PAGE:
• Appearance: Oral warts are similar to genital warts, having a cauliflower-like appearance and usually coming in groupings.
Oral warts are different from cold sores or canker sores.

As opposed to filiform warts that can show up around the mouth, oral warts usually end up inside of it. Go here for more information about warts in mouth.

How To Get Rid Of Oral Warts

Fortunately, there’s ways to rid yourself of these warts that grow in your mouth. Because of the sensitive area of your mouth, it’s essential that you see a doctor and don’t try and treat them on your own. Creams and gels won’t be appropriate for oral warts, considering the way things are absorbed in the mouth, but there are different procedures available.

Oral warts don’t grow on your gums as often as they do elsewhere in the mouth, but it can happen. Go here for more information on warts on gums.


  • Cry-AC Liquid NitrogenCryotherapy: This kind of treatment uses extremely cold temperature to destroy the wart’s tissue. The cold will freeze liquid in the wart cells, making them burst apart and die.
  • InjectionInjections: A doctor may suggest an injection of an immunomodifier, such as one using Alpha interferon. The idea is to stimulate your body’s own immune system to attack and kill the HPV virus itself, getting rid of the wart forever.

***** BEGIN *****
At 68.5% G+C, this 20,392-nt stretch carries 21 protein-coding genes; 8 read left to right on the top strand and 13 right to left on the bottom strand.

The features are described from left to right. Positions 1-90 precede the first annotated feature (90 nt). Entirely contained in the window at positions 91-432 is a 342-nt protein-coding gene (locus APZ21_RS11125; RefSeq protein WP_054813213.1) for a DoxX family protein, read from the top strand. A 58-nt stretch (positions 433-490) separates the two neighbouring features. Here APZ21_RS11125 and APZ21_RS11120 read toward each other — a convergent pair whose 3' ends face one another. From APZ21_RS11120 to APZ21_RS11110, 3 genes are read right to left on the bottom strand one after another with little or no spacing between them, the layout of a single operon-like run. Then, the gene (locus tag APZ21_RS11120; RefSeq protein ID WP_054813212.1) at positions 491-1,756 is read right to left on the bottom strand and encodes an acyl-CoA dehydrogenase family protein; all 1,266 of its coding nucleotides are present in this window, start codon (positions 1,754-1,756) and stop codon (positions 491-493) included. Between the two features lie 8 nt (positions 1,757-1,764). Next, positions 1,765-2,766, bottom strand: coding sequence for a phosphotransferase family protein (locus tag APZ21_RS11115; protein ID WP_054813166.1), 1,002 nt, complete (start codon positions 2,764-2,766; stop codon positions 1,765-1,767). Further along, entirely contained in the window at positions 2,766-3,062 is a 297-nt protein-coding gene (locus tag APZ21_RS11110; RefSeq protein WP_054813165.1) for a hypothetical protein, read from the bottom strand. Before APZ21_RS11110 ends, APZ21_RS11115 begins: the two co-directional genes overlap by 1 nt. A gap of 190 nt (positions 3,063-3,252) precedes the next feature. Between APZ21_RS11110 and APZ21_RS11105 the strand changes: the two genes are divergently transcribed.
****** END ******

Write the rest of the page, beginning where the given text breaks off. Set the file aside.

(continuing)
• Laser therapyLaser Therapy: In this treatment, a focused laser is pointed directly at the wart, heating its cells to boiling, which then destroys them. Just like cryotherapy, it must be performed with care to avoid any of the healthy tissue that surrounds the wart.

    If you have oral warts, make sure to look for symptoms of abnormalities. If your warts are growing out of control, very abnormally shaped, bleeding, or ulcerated, it may be a sign of something wrong, like a tumor. Since oral warts can easily lead to oral cancer, see a physician if any of these symptoms appear.
  • ExcisionSurgical excision: There may be a time when your doctor suggests you get the wart cut out. This is a more tricky option, as tissue in the mouth is more delicate and easier to damage than other areas of the body.

How Can I Prevent Them?

Even though you can’t stop HPV once you’ve got genital and oral warts, there’s ways you can prevent yourself from ever getting them in the first place.

  1. Gardasil is a vaccine made specifically for the strains of HPV that cause genital and oral warts. It is given to boys and girls ages 9-26. It must be received before exposure to HPV to be effective.
    Gardasil by Merck Frosst
  2. Safe sex is always a good idea. If you have oral warts, make sure to discuss this with any sexual partner, and take appropriate precautionary measures.

How annoying would it be to have warts growing in your throat. Sometimes it can even get in the way of normal swallowing. To learn more about warts in throat, click here.

So if you feel something growing in your mouth, make sure to see a doctor. If it does turn out to be warts, know that there’s ways to get rid of them as soon as they appear. Soon, you’ll be wart-free!